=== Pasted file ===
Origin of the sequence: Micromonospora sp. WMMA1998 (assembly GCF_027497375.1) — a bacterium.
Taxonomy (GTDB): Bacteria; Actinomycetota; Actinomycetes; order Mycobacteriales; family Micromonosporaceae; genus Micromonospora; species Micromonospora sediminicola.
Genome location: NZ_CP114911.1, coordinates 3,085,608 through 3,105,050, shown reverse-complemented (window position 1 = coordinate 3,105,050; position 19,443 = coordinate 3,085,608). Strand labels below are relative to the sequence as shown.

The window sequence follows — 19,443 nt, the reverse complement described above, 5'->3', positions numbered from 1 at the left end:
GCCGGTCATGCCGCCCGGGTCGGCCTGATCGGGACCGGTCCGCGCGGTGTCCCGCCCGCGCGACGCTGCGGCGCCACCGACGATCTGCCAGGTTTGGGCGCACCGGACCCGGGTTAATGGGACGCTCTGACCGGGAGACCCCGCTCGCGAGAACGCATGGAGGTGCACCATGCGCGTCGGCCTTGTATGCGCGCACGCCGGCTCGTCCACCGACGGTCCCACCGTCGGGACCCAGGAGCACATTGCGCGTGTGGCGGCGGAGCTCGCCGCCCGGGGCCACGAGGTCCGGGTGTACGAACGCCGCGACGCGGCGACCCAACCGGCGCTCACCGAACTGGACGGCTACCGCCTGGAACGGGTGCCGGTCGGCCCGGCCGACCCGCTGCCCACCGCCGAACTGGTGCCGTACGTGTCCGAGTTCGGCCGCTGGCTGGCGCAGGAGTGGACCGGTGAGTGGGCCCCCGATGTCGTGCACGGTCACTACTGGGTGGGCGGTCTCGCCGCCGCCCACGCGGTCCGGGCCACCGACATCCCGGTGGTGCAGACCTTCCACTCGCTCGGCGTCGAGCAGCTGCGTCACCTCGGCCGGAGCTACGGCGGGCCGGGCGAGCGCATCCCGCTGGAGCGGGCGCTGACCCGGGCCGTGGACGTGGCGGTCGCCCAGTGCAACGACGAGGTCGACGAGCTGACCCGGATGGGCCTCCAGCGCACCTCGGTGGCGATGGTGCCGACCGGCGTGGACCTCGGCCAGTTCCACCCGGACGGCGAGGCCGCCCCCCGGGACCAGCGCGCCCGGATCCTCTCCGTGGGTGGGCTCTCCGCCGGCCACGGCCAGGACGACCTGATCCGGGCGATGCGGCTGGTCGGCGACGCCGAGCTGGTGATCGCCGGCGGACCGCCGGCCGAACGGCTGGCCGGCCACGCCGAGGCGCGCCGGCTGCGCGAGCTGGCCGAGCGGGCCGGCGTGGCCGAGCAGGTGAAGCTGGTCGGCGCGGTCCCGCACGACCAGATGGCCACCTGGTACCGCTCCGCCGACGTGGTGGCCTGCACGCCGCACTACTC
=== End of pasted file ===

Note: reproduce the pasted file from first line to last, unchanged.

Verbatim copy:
Origin of the sequence: Micromonospora sp. WMMA1998 (assembly GCF_027497375.1) — a bacterium.
Taxonomy (GTDB): Bacteria; Actinomycetota; Actinomycetes; order Mycobacteriales; family Micromonosporaceae; genus Micromonospora; species Micromonospora sediminicola.
Genome location: NZ_CP114911.1, coordinates 3,085,608 through 3,105,050, shown reverse-complemented (window position 1 = coordinate 3,105,050; position 19,443 = coordinate 3,085,608). Strand labels below are relative to the sequence as shown.

The window sequence follows — 19,443 nt, the reverse complement described above, 5'->3', positions numbered from 1 at the left end:
GCCGGTCATGCCGCCCGGGTCGGCCTGATCGGGACCGGTCCGCGCGGTGTCCCGCCCGCGCGACGCTGCGGCGCCACCGACGATCTGCCAGGTTTGGGCGCACCGGACCCGGGTTAATGGGACGCTCTGACCGGGAGACCCCGCTCGCGAGAACGCATGGAGGTGCACCATGCGCGTCGGCCTTGTATGCGCGCACGCCGGCTCGTCCACCGACGGTCCCACCGTCGGGACCCAGGAGCACATTGCGCGTGTGGCGGCGGAGCTCGCCGCCCGGGGCCACGAGGTCCGGGTGTACGAACGCCGCGACGCGGCGACCCAACCGGCGCTCACCGAACTGGACGGCTACCGCCTGGAACGGGTGCCGGTCGGCCCGGCCGACCCGCTGCCCACCGCCGAACTGGTGCCGTACGTGTCCGAGTTCGGCCGCTGGCTGGCGCAGGAGTGGACCGGTGAGTGGGCCCCCGATGTCGTGCACGGTCACTACTGGGTGGGCGGTCTCGCCGCCGCCCACGCGGTCCGGGCCACCGACATCCCGGTGGTGCAGACCTTCCACTCGCTCGGCGTCGAGCAGCTGCGTCACCTCGGCCGGAGCTACGGCGGGCCGGGCGAGCGCATCCCGCTGGAGCGGGCGCTGACCCGGGCCGTGGACGTGGCGGTCGCCCAGTGCAACGACGAGGTCGACGAGCTGACCCGGATGGGCCTCCAGCGCACCTCGGTGGCGATGGTGCCGACCGGCGTGGACCTCGGCCAGTTCCACCCGGACGGCGAGGCCGCCCCCCGGGACCAGCGCGCCCGGATCCTCTCCGTGGGTGGGCTCTCCGCCGGCCACGGCCAGGACGACCTGATCCGGGCGATGCGGCTGGTCGGCGACGCCGAGCTGGTGATCGCCGGCGGACCGCCGGCCGAACGGCTGGCCGGCCACGCCGAGGCGCGCCGGCTGCGCGAGCTGGCCGAGCGGGCCGGCGTGGCCGAGCAGGTGAAGCTGGTCGGCGCGGTCCCGCACGACCAGATGGCCACCTGGTACCGCTCCGCCGACGTGGTGGCCTGCACGCCGCACTACTC